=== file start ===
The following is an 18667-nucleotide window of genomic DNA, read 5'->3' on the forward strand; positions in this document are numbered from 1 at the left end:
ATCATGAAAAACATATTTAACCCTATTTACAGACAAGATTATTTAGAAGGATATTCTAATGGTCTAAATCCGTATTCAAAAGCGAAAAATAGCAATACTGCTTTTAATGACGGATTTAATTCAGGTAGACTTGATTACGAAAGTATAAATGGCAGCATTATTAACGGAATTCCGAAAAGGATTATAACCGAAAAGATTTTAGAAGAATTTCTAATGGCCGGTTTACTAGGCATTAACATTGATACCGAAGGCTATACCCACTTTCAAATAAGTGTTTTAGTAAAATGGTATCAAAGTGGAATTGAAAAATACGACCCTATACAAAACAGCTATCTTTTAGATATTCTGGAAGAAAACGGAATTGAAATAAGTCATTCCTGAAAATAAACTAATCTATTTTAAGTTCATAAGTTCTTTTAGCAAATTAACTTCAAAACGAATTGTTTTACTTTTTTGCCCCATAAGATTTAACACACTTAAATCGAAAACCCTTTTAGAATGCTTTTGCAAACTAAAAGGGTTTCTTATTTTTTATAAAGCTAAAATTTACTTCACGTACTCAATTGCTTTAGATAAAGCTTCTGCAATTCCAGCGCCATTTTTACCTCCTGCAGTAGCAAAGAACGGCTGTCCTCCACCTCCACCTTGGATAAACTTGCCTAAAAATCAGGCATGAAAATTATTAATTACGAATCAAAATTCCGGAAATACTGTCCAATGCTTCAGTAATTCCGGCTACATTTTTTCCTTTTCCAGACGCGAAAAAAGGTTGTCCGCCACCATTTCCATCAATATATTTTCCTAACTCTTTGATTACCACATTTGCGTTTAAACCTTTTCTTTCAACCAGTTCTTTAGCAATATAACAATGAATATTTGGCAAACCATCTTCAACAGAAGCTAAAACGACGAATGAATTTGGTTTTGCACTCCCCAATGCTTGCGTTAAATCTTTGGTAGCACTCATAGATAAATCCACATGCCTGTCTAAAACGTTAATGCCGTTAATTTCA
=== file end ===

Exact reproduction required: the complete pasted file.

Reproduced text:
The following is an 18667-nucleotide window of genomic DNA, read 5'->3' on the forward strand; positions in this document are numbered from 1 at the left end:
ATCATGAAAAACATATTTAACCCTATTTACAGACAAGATTATTTAGAAGGATATTCTAATGGTCTAAATCCGTATTCAAAAGCGAAAAATAGCAATACTGCTTTTAATGACGGATTTAATTCAGGTAGACTTGATTACGAAAGTATAAATGGCAGCATTATTAACGGAATTCCGAAAAGGATTATAACCGAAAAGATTTTAGAAGAATTTCTAATGGCCGGTTTACTAGGCATTAACATTGATACCGAAGGCTATACCCACTTTCAAATAAGTGTTTTAGTAAAATGGTATCAAAGTGGAATTGAAAAATACGACCCTATACAAAACAGCTATCTTTTAGATATTCTGGAAGAAAACGGAATTGAAATAAGTCATTCCTGAAAATAAACTAATCTATTTTAAGTTCATAAGTTCTTTTAGCAAATTAACTTCAAAACGAATTGTTTTACTTTTTTGCCCCATAAGATTTAACACACTTAAATCGAAAACCCTTTTAGAATGCTTTTGCAAACTAAAAGGGTTTCTTATTTTTTATAAAGCTAAAATTTACTTCACGTACTCAATTGCTTTAGATAAAGCTTCTGCAATTCCAGCGCCATTTTTACCTCCTGCAGTAGCAAAGAACGGCTGTCCTCCACCTCCACCTTGGATAAACTTGCCTAAAAATCAGGCATGAAAATTATTAATTACGAATCAAAATTCCGGAAATACTGTCCAATGCTTCAGTAATTCCGGCTACATTTTTTCCTTTTCCAGACGCGAAAAAAGGTTGTCCGCCACCATTTCCATCAATATATTTTCCTAACTCTTTGATTACCACATTTGCGTTTAAACCTTTTCTTTCAACCAGTTCTTTAGCAATATAACAATGAATATTTGGCAAACCATCTTCAACAGAAGCTAAAACGACGAATGAATTTGGTTTTGCACTCCCCAATGCTTGCGTTAAATCTTTGGTAGCACTCATAGATAAATCCACATGCCTGTCTAAAACGTTAATGCCGTTAATTTCA